June 23, 2011 —
Six weeks ago, I received an unusual request from our friend Misako Ishimura. Misako is a member of the Japanese Women’s Fly Fishing Organization. She wanted me to participate in the making of a fly fishing film that would be sponsored by the Shimano Tackle Company of Japan, the tentative title being “Fly Fishing in the Catskill Mountains of America.” The show is to be shown on Japanese television. Misako, or “Misa” as she prefers to be called, is such a wonderful, bubbly little lady it was impossible to refuse her plea.
On June 8, I met with Misa and the three Japanese gentlemen of the filming crew. The young man who would be directing me fortunately spoke excellent English. The Willowemoc Creek was to be our fishing destination. In addition to graphite fly rods and fly reels, the Shimano Company also makes excellent waders that were worn by the filming crew. The name “Shimano” was prominently displayed on their waders. The crew was amused to see the name “Simms” in large letters on my waders.
We started filming at 1:30 p.m. under a blazing hot sun, without a cloud in the sky. I was dubious about our chances for success under these weather conditions. Since the Shimano Company was paying for the film, I was to use a Shimano rod and reel. My director informed me that they wished me to fish dry fly only. Since they had obtained a dozen dry flies from Mary Dette Clarke, they suggested I try one of these first. Oh my, does that lady tie a pretty fly. I would be ashamed to put one of mine in the same fly box with hers.
As I feared, in three hours I was able to find only one small pool that contained a few rising fish. Hmm, I could see no flies floating over these trout, yet they worked fairly steadily. I showed these fish one of the Clarke flies and drew three short rises. The fly clearly interested the fish, but it seemed to be either too large or to sit up too high on the flow. The rise forms were soft, which seemed to indicate something small. I decided to try one of my oddball flies: a tiny fly tied on a #18 hook, 2x short. With its reddish brown body of superfine poly and a very tiny tuft of light gray poly for flotation and visibility it was an imitation of no particular insect. This was a scruffy, nothing kind of fly.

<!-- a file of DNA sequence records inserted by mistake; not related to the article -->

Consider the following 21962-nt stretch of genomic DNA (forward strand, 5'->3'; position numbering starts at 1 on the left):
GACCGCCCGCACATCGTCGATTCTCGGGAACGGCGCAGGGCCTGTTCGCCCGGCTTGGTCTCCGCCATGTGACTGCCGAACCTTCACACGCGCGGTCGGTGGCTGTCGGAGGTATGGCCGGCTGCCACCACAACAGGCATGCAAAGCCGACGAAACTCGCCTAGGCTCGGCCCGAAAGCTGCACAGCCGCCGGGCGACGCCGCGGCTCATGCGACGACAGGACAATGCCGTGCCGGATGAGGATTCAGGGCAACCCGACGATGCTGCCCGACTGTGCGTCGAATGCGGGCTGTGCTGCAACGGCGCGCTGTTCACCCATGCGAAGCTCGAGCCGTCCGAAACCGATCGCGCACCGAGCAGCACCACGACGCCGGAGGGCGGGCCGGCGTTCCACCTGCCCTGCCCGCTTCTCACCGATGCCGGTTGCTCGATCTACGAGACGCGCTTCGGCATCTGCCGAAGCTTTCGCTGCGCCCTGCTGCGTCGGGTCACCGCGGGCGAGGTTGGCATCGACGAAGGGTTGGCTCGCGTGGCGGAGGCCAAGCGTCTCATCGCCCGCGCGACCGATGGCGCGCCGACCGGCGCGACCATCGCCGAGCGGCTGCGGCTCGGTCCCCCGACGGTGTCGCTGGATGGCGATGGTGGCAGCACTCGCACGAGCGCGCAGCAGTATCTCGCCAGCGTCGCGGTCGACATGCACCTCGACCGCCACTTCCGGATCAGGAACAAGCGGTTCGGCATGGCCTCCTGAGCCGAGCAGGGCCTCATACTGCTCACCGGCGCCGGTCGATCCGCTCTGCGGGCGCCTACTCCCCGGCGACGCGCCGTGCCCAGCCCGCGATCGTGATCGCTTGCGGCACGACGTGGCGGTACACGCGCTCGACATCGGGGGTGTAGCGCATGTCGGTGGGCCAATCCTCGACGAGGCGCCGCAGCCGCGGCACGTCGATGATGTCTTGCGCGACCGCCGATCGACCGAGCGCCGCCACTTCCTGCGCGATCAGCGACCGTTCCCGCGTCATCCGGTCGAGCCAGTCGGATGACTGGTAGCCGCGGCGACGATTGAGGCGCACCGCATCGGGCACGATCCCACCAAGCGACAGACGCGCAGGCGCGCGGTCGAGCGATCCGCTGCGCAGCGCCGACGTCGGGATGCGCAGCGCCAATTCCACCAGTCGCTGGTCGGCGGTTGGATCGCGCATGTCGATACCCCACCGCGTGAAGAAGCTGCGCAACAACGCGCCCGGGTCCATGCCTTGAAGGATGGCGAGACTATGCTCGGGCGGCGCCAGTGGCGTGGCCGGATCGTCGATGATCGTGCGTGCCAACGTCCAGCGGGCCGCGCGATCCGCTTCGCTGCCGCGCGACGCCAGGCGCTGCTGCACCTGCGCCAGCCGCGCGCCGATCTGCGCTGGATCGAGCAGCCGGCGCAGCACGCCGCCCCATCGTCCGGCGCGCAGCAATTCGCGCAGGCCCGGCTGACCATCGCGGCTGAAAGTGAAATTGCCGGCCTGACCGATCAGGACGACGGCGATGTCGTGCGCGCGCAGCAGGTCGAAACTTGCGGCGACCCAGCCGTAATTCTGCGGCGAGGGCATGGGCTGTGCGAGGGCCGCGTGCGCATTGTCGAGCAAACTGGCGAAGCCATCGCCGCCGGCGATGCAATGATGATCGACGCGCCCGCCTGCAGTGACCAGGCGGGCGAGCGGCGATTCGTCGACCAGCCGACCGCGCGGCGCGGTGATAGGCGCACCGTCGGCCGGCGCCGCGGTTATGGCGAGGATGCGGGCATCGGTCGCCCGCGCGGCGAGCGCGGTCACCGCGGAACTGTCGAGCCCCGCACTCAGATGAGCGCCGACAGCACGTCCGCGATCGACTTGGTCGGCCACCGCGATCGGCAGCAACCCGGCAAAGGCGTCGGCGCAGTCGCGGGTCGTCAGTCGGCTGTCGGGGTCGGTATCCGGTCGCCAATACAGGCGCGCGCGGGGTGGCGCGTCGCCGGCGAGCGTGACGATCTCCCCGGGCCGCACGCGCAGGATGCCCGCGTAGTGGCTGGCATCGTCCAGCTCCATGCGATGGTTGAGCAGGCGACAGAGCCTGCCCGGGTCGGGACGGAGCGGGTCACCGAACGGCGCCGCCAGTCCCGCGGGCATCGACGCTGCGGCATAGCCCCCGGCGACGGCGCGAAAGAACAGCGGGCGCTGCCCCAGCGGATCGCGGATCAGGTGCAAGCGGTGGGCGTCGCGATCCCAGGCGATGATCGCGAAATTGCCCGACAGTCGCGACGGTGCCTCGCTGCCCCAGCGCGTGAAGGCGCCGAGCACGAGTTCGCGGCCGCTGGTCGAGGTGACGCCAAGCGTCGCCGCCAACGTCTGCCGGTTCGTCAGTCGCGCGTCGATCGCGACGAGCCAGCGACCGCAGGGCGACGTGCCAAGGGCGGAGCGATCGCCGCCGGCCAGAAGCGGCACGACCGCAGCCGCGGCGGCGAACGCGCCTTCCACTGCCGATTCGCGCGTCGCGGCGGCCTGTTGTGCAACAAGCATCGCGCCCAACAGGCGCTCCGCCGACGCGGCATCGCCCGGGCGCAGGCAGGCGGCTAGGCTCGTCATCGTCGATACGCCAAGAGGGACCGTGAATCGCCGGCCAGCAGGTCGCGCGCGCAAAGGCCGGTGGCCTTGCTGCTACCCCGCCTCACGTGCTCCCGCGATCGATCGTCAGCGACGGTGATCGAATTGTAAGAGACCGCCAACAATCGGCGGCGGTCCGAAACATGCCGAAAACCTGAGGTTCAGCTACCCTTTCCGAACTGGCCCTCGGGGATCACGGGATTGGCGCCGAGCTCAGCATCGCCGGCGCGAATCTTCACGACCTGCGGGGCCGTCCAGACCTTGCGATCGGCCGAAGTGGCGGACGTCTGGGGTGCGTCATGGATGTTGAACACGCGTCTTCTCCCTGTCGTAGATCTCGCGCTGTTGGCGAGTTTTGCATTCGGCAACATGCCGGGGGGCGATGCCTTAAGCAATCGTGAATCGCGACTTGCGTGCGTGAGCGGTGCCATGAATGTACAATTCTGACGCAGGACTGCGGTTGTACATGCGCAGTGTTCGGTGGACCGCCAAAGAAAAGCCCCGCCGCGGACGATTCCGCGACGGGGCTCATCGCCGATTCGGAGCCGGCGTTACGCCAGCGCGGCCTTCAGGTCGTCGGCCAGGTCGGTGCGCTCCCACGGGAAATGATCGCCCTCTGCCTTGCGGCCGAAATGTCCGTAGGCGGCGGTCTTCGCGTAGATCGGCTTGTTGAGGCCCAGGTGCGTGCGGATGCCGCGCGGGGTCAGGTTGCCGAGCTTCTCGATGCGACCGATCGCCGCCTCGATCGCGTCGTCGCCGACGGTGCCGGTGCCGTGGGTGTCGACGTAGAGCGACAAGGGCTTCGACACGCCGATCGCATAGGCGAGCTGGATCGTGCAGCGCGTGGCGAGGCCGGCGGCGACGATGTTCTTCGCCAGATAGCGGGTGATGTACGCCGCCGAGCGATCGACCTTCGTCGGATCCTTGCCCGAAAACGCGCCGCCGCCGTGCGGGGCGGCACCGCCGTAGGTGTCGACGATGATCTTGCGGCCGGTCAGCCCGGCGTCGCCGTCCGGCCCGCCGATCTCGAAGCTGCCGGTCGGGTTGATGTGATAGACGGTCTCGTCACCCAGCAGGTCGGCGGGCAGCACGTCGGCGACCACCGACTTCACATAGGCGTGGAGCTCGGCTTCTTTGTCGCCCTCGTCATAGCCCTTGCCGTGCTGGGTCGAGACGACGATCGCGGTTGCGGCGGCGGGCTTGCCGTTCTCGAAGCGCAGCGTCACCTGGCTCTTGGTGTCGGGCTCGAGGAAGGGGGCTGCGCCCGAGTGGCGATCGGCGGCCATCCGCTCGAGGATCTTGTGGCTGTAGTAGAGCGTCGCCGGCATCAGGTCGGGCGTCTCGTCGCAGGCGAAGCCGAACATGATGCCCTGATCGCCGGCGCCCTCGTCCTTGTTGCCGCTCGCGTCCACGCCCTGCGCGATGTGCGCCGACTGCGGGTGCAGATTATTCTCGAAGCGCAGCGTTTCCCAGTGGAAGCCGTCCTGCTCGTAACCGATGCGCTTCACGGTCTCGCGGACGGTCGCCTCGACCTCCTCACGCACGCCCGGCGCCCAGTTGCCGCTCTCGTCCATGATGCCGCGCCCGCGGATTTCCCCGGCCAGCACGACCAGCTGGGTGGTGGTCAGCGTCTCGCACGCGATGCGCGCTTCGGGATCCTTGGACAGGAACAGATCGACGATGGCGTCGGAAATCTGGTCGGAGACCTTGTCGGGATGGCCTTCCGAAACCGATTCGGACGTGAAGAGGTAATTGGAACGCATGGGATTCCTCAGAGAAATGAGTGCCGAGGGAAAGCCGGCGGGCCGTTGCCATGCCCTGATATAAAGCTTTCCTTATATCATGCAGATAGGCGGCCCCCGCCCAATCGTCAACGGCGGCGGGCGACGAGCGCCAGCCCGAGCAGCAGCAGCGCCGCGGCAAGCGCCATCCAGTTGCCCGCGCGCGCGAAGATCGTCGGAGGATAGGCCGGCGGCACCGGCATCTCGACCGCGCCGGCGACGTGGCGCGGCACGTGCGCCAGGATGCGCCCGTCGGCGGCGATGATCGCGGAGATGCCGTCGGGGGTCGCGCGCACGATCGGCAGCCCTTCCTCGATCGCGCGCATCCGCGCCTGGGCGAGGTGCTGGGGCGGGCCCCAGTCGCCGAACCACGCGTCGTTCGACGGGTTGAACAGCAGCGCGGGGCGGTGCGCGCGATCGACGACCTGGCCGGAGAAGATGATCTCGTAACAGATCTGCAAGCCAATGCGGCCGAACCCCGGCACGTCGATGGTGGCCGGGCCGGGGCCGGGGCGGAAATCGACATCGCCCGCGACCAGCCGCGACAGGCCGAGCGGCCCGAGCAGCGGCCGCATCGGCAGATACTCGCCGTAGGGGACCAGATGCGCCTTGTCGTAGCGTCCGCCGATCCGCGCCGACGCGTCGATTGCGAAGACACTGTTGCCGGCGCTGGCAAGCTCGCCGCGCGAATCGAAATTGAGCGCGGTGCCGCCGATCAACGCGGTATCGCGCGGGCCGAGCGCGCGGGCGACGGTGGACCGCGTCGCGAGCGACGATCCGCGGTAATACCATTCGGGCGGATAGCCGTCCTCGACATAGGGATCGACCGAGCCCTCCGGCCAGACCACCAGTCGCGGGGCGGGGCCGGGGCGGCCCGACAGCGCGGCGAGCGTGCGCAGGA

Back in 1954, Walter Dette had showed a struggling young angler how to rub a small amount of Red Label Mucilin, into a fly’s wings and tail, so that it would “float like a cork.” New materials come and go, but for my money, nothing beats Red Label Mucilin when you wish your fly or fly line to float.
I treated the tiny tuft of poly with Mucilin and cast the fly. A trout rose, and I hooked the only trout of the afternoon. A monster brown, all of eight inches long. Sadly, this fish was hardly typical of a Catskill Mountains trout. I expect that most of the footage shot that day will wind up on the cutting room floor. It is my sincere hope that Misa had enlisted other volunteers who were able to show the camera larger Catskill trout.
At the end of the day, my director asked me some questions about fly fishing for trout in the Catskill Mountains. For me that was the easy part. All I had to do was run my mouth. No skill required there.
After my performance that day on the Willowemoc, I do not think I can expect any calls from the American Sunday morning fly fishing shows. As somebody once wrote, “Fame is fleeting.”